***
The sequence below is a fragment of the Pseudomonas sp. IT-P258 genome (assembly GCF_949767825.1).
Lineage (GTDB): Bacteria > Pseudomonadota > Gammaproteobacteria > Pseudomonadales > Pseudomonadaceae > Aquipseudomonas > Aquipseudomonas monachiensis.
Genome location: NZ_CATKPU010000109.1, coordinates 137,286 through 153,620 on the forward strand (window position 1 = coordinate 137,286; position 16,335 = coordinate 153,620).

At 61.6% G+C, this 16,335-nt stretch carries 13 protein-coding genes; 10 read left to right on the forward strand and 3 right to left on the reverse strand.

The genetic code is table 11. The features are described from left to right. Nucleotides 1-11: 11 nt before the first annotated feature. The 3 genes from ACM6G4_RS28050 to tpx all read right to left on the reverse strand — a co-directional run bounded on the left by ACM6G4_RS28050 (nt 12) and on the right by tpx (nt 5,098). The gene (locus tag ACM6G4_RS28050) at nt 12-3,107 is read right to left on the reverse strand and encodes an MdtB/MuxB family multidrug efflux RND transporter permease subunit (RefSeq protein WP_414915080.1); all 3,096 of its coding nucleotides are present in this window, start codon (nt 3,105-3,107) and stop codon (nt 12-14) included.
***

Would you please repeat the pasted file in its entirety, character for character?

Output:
The sequence below is a fragment of the Pseudomonas sp. IT-P258 genome (assembly GCF_949767825.1).
Lineage (GTDB): Bacteria > Pseudomonadota > Gammaproteobacteria > Pseudomonadales > Pseudomonadaceae > Aquipseudomonas > Aquipseudomonas monachiensis.
Genome location: NZ_CATKPU010000109.1, coordinates 137,286 through 153,620 on the forward strand (window position 1 = coordinate 137,286; position 16,335 = coordinate 153,620).

At 61.6% G+C, this 16,335-nt stretch carries 13 protein-coding genes; 10 read left to right on the forward strand and 3 right to left on the reverse strand.

The genetic code is table 11. The features are described from left to right. Nucleotides 1-11: 11 nt before the first annotated feature. The 3 genes from ACM6G4_RS28050 to tpx all read right to left on the reverse strand — a co-directional run bounded on the left by ACM6G4_RS28050 (nt 12) and on the right by tpx (nt 5,098). The gene (locus tag ACM6G4_RS28050) at nt 12-3,107 is read right to left on the reverse strand and encodes an MdtB/MuxB family multidrug efflux RND transporter permease subunit (RefSeq protein WP_414915080.1); all 3,096 of its coding nucleotides are present in this window, start codon (nt 3,105-3,107) and stop codon (nt 12-14) included.